Districting Commission Proposes Randall’s Island Move To Queens
City Council lines proposed by the New York City Districting Commission will move Randall’s Island into Astoria’s District 22 and Rikers Island to neighboring council District 21 which comprises Elmhurst, East Elmhurst, Corona and Jackson Heights.
With the November 5 election now less than a year away, 51 council districts based on the 2010 Census have yet to be redrawn and the commission, charged with that task since last summer, began a third round of public hearings last week to solicit input on a December 4 revision after the commission’s November 16 plan was withdrawn before the city council could act on it.
“The commission heard the public’s call for additional hearings,” said Commission Chair Benito Romano at the January 7 Manhattan hearing held at Hunter College.
Historically, Randall’s Island has been a part of Manhattan within East Harlem’s District 8 and Common Cause New York has charged the move to Queens violates the City Charter provision against moving council districts across borough borders unless necessary.
“Public concern has been raised regarding Randall’s Island and its inclusion into District 22 and there has not been sufficient explanation of this decision,” said Rachael Fauss, policy and research manager for Citizens Union at the hearing.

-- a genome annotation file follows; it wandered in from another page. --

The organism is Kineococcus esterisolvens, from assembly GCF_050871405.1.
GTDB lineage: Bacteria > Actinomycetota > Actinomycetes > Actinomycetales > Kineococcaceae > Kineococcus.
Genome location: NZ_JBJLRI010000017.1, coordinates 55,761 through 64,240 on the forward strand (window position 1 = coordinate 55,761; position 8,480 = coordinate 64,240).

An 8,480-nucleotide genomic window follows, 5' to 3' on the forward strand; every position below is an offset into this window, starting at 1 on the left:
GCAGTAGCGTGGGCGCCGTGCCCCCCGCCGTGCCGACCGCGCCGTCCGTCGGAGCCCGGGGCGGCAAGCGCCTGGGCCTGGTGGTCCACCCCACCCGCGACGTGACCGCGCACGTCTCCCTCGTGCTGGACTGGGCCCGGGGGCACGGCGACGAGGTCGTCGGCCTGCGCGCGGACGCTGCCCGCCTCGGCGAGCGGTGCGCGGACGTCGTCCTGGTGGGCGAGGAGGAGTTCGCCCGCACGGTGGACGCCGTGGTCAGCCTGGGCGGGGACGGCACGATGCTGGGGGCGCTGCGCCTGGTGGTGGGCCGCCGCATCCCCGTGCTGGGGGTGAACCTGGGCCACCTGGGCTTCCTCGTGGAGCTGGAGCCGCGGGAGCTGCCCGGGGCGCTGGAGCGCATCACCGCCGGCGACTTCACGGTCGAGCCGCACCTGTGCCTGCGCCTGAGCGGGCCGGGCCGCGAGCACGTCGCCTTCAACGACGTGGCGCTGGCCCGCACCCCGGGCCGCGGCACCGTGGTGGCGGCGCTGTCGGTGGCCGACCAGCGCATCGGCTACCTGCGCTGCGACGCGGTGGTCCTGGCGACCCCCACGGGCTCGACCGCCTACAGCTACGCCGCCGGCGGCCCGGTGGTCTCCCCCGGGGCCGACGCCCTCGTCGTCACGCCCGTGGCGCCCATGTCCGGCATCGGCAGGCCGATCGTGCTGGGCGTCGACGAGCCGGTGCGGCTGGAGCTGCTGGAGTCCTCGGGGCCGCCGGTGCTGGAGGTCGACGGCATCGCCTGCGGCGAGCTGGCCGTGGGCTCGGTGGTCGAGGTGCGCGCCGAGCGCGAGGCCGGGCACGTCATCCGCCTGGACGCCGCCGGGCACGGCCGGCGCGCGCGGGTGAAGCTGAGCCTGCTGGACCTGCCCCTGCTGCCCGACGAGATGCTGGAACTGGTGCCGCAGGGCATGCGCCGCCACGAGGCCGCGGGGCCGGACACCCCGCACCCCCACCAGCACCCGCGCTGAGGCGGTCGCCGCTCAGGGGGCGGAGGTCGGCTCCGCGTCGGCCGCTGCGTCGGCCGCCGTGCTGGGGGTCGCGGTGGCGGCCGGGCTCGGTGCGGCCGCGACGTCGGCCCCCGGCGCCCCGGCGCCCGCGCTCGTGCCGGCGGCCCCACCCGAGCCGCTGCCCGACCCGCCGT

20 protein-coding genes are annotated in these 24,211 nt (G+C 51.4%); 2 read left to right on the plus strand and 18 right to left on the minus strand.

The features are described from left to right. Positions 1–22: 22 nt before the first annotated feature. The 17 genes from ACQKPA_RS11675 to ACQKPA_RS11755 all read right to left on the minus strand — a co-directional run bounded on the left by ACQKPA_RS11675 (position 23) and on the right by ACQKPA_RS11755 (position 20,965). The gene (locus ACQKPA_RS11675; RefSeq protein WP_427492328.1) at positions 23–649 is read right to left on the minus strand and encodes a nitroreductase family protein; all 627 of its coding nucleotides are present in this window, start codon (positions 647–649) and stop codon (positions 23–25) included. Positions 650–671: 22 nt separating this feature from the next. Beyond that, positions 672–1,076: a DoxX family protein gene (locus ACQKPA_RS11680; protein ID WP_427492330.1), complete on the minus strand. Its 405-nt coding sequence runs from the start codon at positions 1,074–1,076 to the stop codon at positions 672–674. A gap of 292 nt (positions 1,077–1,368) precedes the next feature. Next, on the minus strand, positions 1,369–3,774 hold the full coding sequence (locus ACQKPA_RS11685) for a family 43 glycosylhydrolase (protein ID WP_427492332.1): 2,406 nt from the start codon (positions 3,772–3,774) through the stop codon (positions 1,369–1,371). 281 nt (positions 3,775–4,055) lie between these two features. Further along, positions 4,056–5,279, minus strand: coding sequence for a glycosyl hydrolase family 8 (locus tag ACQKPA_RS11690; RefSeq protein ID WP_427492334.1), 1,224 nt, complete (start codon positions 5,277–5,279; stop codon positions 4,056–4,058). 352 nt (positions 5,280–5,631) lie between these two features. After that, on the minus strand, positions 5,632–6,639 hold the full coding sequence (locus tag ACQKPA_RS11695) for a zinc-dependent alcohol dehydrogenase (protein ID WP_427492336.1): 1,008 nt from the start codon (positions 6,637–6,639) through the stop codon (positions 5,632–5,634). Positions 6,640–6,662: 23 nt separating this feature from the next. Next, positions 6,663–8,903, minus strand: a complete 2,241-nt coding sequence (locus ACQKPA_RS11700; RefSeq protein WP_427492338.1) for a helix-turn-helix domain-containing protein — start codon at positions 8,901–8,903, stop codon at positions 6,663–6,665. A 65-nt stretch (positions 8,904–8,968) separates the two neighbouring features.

David Nocenti, executive director of the Union Settlement Association of East Harlem said the “people of East Harlem should have a say” and charged the move was motivated by “political retribution” over protests by the East Harlem community for private school use of public parkland on Randall’s Island.
The city has spent $155 million for 65 new ball fields, bike and hiking paths, comfort stations and other infrastructure improvements on Randall’s Island since 2003. Randall’s Island Park, at 265 acres, would be the sixth largest in Queens after Flushing Meadows-Corona, Forest, Alley Pond and Cunningham Parks. The borough currently has 7,106 acres of parkland, the most of all five boroughs.
Testifying at the January 7 hearing, East Harlem’s District 8 Council Representative Melissa Mark-Viverito said, “It is unclear to me why this level of public outcry has been largely disregarded by the commission.”
The commission next meets on January 23 to consider any amendments to the December 4 map and on February 6 to vote. The city council then has three weeks to accept, reject or take no action. If the council approves or takes no action, new district lines are adopted.
If rejected, a fourth round of public hearings ensues.